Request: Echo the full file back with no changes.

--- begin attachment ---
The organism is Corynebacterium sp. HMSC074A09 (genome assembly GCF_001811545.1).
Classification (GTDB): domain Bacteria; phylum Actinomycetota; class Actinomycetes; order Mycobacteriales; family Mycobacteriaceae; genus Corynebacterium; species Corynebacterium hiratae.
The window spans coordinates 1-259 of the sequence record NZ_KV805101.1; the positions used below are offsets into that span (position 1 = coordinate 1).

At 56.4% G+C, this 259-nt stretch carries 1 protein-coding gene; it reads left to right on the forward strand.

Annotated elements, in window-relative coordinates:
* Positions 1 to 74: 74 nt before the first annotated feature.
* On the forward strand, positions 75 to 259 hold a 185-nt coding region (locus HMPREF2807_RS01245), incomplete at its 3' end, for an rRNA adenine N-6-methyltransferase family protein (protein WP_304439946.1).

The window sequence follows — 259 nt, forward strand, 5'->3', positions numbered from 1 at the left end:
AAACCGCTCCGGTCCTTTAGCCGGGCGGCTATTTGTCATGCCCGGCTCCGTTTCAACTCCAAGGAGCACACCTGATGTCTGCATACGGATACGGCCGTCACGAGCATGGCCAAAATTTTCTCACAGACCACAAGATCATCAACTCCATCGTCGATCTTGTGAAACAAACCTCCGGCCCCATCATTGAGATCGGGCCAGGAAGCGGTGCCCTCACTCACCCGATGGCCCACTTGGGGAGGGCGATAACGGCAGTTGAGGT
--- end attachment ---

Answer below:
The organism is Corynebacterium sp. HMSC074A09 (genome assembly GCF_001811545.1).
Classification (GTDB): domain Bacteria; phylum Actinomycetota; class Actinomycetes; order Mycobacteriales; family Mycobacteriaceae; genus Corynebacterium; species Corynebacterium hiratae.
The window spans coordinates 1-259 of the sequence record NZ_KV805101.1; the positions used below are offsets into that span (position 1 = coordinate 1).

At 56.4% G+C, this 259-nt stretch carries 1 protein-coding gene; it reads left to right on the forward strand.

Annotated elements, in window-relative coordinates:
* Positions 1 to 74: 74 nt before the first annotated feature.
* On the forward strand, positions 75 to 259 hold a 185-nt coding region (locus HMPREF2807_RS01245), incomplete at its 3' end, for an rRNA adenine N-6-methyltransferase family protein (protein WP_304439946.1).

The window sequence follows — 259 nt, forward strand, 5'->3', positions numbered from 1 at the left end:
AAACCGCTCCGGTCCTTTAGCCGGGCGGCTATTTGTCATGCCCGGCTCCGTTTCAACTCCAAGGAGCACACCTGATGTCTGCATACGGATACGGCCGTCACGAGCATGGCCAAAATTTTCTCACAGACCACAAGATCATCAACTCCATCGTCGATCTTGTGAAACAAACCTCCGGCCCCATCATTGAGATCGGGCCAGGAAGCGGTGCCCTCACTCACCCGATGGCCCACTTGGGGAGGGCGATAACGGCAGTTGAGGT